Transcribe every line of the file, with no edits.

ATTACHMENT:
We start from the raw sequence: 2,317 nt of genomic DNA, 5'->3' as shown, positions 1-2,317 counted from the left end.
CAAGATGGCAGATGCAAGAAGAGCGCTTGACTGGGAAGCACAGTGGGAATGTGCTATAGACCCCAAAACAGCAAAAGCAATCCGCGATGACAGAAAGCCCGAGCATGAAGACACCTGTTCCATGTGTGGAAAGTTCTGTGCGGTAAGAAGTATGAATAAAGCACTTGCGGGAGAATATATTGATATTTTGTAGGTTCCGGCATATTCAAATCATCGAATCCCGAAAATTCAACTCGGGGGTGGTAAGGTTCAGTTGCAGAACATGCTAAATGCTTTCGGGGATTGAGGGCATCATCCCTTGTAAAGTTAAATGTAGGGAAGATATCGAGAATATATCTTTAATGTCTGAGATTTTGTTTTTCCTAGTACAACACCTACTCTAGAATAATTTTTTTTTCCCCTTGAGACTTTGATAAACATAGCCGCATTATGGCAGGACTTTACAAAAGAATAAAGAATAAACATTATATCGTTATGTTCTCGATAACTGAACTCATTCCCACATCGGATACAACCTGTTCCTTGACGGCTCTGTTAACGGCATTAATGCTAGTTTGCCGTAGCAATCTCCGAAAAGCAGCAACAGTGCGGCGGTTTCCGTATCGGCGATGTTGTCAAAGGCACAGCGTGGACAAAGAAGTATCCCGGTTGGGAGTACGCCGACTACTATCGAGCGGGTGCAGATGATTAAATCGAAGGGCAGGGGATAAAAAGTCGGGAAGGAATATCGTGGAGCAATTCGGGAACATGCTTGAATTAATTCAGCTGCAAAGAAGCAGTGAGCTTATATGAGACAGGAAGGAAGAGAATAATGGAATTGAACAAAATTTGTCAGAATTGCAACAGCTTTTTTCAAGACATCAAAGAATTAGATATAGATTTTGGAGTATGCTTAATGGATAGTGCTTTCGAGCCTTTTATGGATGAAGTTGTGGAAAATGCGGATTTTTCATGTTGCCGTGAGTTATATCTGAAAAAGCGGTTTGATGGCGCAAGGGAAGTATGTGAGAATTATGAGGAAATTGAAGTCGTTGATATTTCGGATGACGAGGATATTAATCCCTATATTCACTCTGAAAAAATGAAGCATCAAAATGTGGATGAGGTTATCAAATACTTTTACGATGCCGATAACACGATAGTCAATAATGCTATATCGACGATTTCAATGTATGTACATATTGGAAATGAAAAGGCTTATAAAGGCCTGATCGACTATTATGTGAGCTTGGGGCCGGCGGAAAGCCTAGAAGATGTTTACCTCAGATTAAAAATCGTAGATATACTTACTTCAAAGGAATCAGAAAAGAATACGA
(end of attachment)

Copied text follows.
We start from the raw sequence: 2,317 nt of genomic DNA, 5'->3' as shown, positions 1-2,317 counted from the left end.
CAAGATGGCAGATGCAAGAAGAGCGCTTGACTGGGAAGCACAGTGGGAATGTGCTATAGACCCCAAAACAGCAAAAGCAATCCGCGATGACAGAAAGCCCGAGCATGAAGACACCTGTTCCATGTGTGGAAAGTTCTGTGCGGTAAGAAGTATGAATAAAGCACTTGCGGGAGAATATATTGATATTTTGTAGGTTCCGGCATATTCAAATCATCGAATCCCGAAAATTCAACTCGGGGGTGGTAAGGTTCAGTTGCAGAACATGCTAAATGCTTTCGGGGATTGAGGGCATCATCCCTTGTAAAGTTAAATGTAGGGAAGATATCGAGAATATATCTTTAATGTCTGAGATTTTGTTTTTCCTAGTACAACACCTACTCTAGAATAATTTTTTTTTCCCCTTGAGACTTTGATAAACATAGCCGCATTATGGCAGGACTTTACAAAAGAATAAAGAATAAACATTATATCGTTATGTTCTCGATAACTGAACTCATTCCCACATCGGATACAACCTGTTCCTTGACGGCTCTGTTAACGGCATTAATGCTAGTTTGCCGTAGCAATCTCCGAAAAGCAGCAACAGTGCGGCGGTTTCCGTATCGGCGATGTTGTCAAAGGCACAGCGTGGACAAAGAAGTATCCCGGTTGGGAGTACGCCGACTACTATCGAGCGGGTGCAGATGATTAAATCGAAGGGCAGGGGATAAAAAGTCGGGAAGGAATATCGTGGAGCAATTCGGGAACATGCTTGAATTAATTCAGCTGCAAAGAAGCAGTGAGCTTATATGAGACAGGAAGGAAGAGAATAATGGAATTGAACAAAATTTGTCAGAATTGCAACAGCTTTTTTCAAGACATCAAAGAATTAGATATAGATTTTGGAGTATGCTTAATGGATAGTGCTTTCGAGCCTTTTATGGATGAAGTTGTGGAAAATGCGGATTTTTCATGTTGCCGTGAGTTATATCTGAAAAAGCGGTTTGATGGCGCAAGGGAAGTATGTGAGAATTATGAGGAAATTGAAGTCGTTGATATTTCGGATGACGAGGATATTAATCCCTATATTCACTCTGAAAAAATGAAGCATCAAAATGTGGATGAGGTTATCAAATACTTTTACGATGCCGATAACACGATAGTCAATAATGCTATATCGACGATTTCAATGTATGTACATATTGGAAATGAAAAGGCTTATAAAGGCCTGATCGACTATTATGTGAGCTTGGGGCCGGCGGAAAGCCTAGAAGATGTTTACCTCAGATTAAAAATCGTAGATATACTTACTTCAAAGGAATCAGAAAAGAATACGA